How to set BMAT practice tests during revision



In this article, we will look at how to set BMAT practice tests.

Firstly, it is worth noting that practice tests do not necessarily mean BMAT past papers. Many books and courses include practice questions which are not from official papers that can be used to set BMAT practice tests.

Generally, I recommend saving past papers for fully timed mocks under exam conditions. Whilst practice tests could be a more of a “build-up” to a full mock.

So this poses the question, how do you set BMAT practice tests?

Well, it depends on your goal, whether you are looking to improve your accuracy or speed.


When focussed on exam accuracy, you are trying to develop your skills in certain areas and reduce your error rate. This can be done in many ways, but the most time-efficient way would be setting untimed mini-tests that are either specific to a question-type or BMAT section.

  • Single question-type test: An untimed practice test that includes only one question-type or BMAT topic. Great for improving weak areas and testing your understanding of a topic.
  • Section test: An untimed practice test that is more generic and includes more than one question-type for a given section. Great for improving weaker sections and gaining familiarity with the format of each section.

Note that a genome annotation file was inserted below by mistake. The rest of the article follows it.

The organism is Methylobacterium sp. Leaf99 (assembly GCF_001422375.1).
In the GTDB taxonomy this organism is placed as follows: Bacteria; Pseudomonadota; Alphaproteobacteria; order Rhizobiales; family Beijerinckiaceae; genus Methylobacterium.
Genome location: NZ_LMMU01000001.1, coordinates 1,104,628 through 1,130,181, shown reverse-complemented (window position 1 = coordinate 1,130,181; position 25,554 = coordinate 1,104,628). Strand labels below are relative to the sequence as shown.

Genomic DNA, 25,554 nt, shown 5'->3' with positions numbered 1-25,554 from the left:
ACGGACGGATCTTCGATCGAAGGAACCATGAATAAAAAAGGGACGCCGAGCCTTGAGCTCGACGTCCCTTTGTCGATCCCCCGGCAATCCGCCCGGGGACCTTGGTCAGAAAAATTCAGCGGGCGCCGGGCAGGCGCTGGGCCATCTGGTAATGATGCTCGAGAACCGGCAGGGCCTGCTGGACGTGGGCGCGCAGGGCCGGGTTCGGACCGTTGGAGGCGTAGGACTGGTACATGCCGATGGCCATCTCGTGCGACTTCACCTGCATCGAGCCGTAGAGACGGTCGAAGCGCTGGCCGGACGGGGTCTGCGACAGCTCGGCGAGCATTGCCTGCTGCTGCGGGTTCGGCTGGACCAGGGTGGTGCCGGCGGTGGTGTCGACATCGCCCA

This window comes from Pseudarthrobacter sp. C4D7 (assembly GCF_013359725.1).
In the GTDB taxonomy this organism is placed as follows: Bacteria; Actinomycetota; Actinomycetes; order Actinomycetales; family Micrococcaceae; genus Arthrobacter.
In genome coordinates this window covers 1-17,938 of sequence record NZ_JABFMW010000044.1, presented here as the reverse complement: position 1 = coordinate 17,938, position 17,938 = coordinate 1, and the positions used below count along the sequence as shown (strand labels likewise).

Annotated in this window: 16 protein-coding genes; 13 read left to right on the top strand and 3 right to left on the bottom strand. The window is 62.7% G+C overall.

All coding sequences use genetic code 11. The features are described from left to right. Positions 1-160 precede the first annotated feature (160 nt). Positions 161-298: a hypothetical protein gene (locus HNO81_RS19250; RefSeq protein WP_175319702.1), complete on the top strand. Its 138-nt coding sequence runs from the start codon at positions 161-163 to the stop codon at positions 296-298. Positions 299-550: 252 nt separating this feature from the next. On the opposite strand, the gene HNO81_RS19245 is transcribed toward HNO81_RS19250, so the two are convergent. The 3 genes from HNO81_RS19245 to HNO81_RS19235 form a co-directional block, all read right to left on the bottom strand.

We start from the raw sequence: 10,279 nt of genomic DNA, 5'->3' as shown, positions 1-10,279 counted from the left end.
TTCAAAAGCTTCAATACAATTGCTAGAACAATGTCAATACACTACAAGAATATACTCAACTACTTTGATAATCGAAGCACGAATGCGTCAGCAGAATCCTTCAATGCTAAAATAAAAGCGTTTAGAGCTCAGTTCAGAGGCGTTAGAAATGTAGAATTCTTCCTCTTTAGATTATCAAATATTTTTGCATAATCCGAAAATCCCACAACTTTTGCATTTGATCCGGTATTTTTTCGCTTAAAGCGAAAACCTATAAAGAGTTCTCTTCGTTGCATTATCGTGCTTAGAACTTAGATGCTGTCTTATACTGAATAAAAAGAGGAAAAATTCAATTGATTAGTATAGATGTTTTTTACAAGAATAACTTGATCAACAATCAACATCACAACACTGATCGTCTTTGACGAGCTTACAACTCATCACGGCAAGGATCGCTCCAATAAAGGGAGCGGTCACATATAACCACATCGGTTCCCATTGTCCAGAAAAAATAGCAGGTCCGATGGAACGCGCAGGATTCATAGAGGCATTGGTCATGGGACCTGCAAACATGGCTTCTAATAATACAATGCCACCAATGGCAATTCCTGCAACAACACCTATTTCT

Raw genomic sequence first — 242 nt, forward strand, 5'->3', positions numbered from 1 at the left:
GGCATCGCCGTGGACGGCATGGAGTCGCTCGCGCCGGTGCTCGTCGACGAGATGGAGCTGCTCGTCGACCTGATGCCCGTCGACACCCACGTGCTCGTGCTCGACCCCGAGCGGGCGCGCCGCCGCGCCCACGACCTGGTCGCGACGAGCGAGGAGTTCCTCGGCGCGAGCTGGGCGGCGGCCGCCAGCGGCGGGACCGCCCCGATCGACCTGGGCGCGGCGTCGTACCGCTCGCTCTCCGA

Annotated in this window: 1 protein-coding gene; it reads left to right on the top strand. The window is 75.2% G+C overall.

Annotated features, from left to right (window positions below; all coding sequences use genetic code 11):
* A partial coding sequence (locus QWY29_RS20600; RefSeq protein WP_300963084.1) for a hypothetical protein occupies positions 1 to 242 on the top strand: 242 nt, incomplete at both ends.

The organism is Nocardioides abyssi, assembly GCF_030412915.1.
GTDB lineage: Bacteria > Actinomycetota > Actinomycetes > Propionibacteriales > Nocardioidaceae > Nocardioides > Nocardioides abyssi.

When focussed on speed, you are working on your capability at finishing each section on time. You strive to improve your pace whilst still maintaining a low error rate. This can be done by setting timed mocks that include either one or all three BMAT sections.

  • Section mock: A timed practice test for one section. You would ideally include a mix of different question-types and set the same number of questions in the exam (e.g. complete 32 questions in 1 hour for section 1 or 27 questions in 30 minutes for section 2). Great for working on your pace for each section.
  • Full mock: A full timed test. Great to simulate the real test and work on mental fatigue.

Now that you know how to set BMAT practice tests. Here are a few more pointers before you start :

  1. Focus on accuracy before speed
  2. Do not rush moving from untimed practice to timed. 
  3. Balance both timed and untimed practise when you begin to make steady progress.
  4. Past papers are better for timed practice.
  5. Use a mix of different sources for untimed practice tests. 

Not sure where to begin with BMAT revision?

Click here to take our free 30-day BMAT Challenge. It is a free ebook to kickstart and structure BMAT revision. For more of our BMAT resources visit TMB store.

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